After two months journey back to the capital, Zhao Gao conspired with Huhai (while only convincing Li Si to play along) to forge an edict claiming various crimes committed by Fusu and Meng Tian and ordering them to commit suicide. Meng Yi (蒙毅), Meng Tian's younger brother, sentenced Zhao to death for a crime he committed as a minor official, but the First Emperor pardoned him. Because of this, Zhao held a grudge against the Meng family. He was also afraid Meng Tian's prowess and closeness to Fusu would threaten his position if Fusu ascended the throne.
When the messenger arrived with the edict, Fusu retired to weeping in his inner quarters, intending to commit suicide. Meng Tian stopped him from doing so, saying:
His Majesty has been residing away from the capital and has not yet designated an heir apparent.6 He has put me in command of 300,000 men to guard the border and ordered you to act as supervisor. Such assignments are among the most crucial in the whole empire. Now one messenger appears and immediately you prepare to commit suicide. How do you know that this is not some sort of deception? I urge you to ask for confirmation. If the order is confirmed and you then take your life, no one can say you acted tardily.7
Being too loyal8 for his own good, Fusu responded with “If a father instructs his son to commit suicide, how can he ask for confirmation of the order?”9 and proceeded to take his life. Meng Tian, however, was unwilling to commit suicide. The messenger turned him over to the officials, who imprisoned him at Yangzhou.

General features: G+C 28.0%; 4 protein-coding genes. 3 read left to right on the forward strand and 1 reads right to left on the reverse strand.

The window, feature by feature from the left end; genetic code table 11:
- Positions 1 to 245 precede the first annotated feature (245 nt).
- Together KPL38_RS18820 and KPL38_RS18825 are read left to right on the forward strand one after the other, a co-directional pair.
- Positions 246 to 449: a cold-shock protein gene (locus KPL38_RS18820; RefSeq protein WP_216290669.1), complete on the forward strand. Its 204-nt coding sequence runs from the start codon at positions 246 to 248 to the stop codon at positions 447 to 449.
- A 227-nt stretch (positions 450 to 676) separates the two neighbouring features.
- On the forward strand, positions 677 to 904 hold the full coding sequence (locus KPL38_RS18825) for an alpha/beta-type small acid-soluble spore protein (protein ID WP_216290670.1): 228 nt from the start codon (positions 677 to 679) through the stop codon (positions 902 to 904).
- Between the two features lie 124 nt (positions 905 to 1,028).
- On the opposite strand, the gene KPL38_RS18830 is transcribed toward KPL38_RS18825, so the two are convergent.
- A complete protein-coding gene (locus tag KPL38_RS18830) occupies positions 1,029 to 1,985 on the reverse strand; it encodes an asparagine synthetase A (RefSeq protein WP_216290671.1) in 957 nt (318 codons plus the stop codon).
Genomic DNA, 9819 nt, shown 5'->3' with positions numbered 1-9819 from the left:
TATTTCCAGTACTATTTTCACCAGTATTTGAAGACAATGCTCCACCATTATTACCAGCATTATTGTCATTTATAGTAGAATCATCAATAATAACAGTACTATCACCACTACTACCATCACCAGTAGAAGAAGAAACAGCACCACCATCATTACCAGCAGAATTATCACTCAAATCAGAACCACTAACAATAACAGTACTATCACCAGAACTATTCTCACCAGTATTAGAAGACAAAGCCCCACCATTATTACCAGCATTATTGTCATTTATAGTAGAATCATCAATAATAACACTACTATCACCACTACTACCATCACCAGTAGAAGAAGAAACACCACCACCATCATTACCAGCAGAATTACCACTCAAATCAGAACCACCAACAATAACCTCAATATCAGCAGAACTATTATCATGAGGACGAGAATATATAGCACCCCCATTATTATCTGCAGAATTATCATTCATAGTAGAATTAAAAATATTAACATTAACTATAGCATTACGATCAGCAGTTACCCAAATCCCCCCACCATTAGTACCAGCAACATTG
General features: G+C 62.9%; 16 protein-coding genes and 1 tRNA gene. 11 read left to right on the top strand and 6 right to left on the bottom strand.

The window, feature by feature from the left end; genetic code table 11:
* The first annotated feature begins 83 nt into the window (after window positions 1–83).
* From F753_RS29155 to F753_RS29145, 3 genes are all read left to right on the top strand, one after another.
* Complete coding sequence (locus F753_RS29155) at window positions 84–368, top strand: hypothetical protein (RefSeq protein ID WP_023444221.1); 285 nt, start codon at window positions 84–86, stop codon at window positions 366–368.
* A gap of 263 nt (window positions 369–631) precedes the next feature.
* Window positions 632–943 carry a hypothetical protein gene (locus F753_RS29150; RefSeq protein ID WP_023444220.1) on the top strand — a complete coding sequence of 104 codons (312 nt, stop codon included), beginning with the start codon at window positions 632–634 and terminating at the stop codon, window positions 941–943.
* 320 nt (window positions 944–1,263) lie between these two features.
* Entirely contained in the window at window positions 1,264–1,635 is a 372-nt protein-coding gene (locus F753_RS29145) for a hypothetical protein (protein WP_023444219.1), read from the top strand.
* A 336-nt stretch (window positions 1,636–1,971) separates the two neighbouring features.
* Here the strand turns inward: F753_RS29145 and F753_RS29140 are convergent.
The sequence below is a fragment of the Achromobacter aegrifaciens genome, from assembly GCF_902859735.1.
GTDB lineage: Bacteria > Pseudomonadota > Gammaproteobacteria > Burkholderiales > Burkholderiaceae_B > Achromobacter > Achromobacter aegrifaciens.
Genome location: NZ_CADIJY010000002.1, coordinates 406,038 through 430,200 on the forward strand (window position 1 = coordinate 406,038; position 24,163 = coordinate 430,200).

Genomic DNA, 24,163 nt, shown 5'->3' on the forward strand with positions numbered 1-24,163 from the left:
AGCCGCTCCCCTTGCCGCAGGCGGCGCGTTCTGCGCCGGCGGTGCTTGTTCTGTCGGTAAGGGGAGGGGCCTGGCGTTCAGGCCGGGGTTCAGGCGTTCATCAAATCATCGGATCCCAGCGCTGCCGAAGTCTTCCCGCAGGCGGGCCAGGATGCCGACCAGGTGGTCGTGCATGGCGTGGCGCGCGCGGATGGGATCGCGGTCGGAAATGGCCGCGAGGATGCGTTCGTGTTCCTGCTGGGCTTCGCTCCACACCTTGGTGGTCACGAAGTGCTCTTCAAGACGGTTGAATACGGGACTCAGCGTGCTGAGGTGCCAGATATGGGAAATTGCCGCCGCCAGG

After the messenger returned, Huhai ascended the throne (210 BCE), taking the title of Second Emperor (秦二世; pinyin: Qín Èr Shì), with Zhao Gao as the chief of palace attendants constantly by his side in the inner palace to tend to affairs of state. Zhao spoke ill of the Meng family “day and night” to Huhai. In the same year, Meng Yi was put to death, Meng Tian was forced to commit suicide by poison, and the remaining Meng family was killed.
Zhao exploited Huhai's view of him as a teacher and superior to impose his own agenda, out-running the First Emperor's cruelty, having Li Si executed,10 and eventually cornering Huhai himself into suicide through a rather rash move in 207 BCE. After Huhai's death, Zhao tried to install Ziying (子嬰), one of Huhai's uncles,11 as the next emperor.
However, Ziying (of royal blood), suspected Zhao was going to have him killed to appease the rebels, so he feigned illness and declined to attend state affairs. He plotted with the eunuch Han Tan (韓談)12 to kill Zhao. Zhao eventually came in person to his quarters to inquire about his illness and was killed by Han Tan as he arrived. Ziying then ascended the throne as the King of Qin13 and executed Zhao Gao's three sets of relatives. He reigned for a short 46 days before surrendering (along with the entire royal family) to a Chu (later Han) rebel leader, Liu Bang (刘邦),14 in late 207 BCE.